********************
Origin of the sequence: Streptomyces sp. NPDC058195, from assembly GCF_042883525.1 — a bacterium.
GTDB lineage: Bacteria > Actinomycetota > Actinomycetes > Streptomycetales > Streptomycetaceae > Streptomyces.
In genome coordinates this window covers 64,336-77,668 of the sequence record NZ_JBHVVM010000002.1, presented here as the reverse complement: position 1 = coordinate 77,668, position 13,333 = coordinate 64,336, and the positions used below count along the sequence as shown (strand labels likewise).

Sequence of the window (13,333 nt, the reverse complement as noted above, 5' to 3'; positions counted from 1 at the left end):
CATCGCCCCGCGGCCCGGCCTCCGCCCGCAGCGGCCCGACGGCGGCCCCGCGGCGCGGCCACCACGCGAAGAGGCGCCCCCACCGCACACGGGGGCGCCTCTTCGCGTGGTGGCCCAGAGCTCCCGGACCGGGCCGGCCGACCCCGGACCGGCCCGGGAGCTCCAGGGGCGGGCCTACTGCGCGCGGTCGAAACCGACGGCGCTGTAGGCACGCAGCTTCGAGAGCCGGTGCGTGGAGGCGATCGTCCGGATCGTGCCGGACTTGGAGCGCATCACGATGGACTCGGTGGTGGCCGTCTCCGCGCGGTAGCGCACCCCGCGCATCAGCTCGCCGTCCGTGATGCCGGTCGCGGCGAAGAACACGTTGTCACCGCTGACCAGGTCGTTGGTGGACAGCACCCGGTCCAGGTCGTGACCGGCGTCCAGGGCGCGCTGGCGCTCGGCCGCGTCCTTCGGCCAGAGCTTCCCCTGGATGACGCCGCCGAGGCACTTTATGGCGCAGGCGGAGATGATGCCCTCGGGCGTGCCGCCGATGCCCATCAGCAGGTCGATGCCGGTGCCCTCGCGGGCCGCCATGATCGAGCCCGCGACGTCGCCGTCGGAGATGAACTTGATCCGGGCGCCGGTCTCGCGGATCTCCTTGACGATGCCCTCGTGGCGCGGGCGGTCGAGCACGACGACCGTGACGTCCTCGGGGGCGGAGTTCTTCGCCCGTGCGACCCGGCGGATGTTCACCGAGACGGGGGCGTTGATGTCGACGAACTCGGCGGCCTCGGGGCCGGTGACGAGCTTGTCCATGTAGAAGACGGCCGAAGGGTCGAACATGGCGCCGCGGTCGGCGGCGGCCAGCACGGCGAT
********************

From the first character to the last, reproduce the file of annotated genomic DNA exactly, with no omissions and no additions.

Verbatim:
Origin of the sequence: Streptomyces sp. NPDC058195, from assembly GCF_042883525.1 — a bacterium.
GTDB lineage: Bacteria > Actinomycetota > Actinomycetes > Streptomycetales > Streptomycetaceae > Streptomyces.
In genome coordinates this window covers 64,336-77,668 of the sequence record NZ_JBHVVM010000002.1, presented here as the reverse complement: position 1 = coordinate 77,668, position 13,333 = coordinate 64,336, and the positions used below count along the sequence as shown (strand labels likewise).

Sequence of the window (13,333 nt, the reverse complement as noted above, 5' to 3'; positions counted from 1 at the left end):
CATCGCCCCGCGGCCCGGCCTCCGCCCGCAGCGGCCCGACGGCGGCCCCGCGGCGCGGCCACCACGCGAAGAGGCGCCCCCACCGCACACGGGGGCGCCTCTTCGCGTGGTGGCCCAGAGCTCCCGGACCGGGCCGGCCGACCCCGGACCGGCCCGGGAGCTCCAGGGGCGGGCCTACTGCGCGCGGTCGAAACCGACGGCGCTGTAGGCACGCAGCTTCGAGAGCCGGTGCGTGGAGGCGATCGTCCGGATCGTGCCGGACTTGGAGCGCATCACGATGGACTCGGTGGTGGCCGTCTCCGCGCGGTAGCGCACCCCGCGCATCAGCTCGCCGTCCGTGATGCCGGTCGCGGCGAAGAACACGTTGTCACCGCTGACCAGGTCGTTGGTGGACAGCACCCGGTCCAGGTCGTGACCGGCGTCCAGGGCGCGCTGGCGCTCGGCCGCGTCCTTCGGCCAGAGCTTCCCCTGGATGACGCCGCCGAGGCACTTTATGGCGCAGGCGGAGATGATGCCCTCGGGCGTGCCGCCGATGCCCATCAGCAGGTCGATGCCGGTGCCCTCGCGGGCCGCCATGATCGAGCCCGCGACGTCGCCGTCGGAGATGAACTTGATCCGGGCGCCGGTCTCGCGGATCTCCTTGACGATGCCCTCGTGGCGCGGGCGGTCGAGCACGACGACCGTGACGTCCTCGGGGGCGGAGTTCTTCGCCCGTGCGACCCGGCGGATGTTCACCGAGACGGGGGCGTTGATGTCGACGAACTCGGCGGCCTCGGGGCCGGTGACGAGCTTGTCCATGTAGAAGACGGCCGAAGGGTCGAACATGGCGCCGCGGTCGGCGGCGGCCAGCACGGCGAT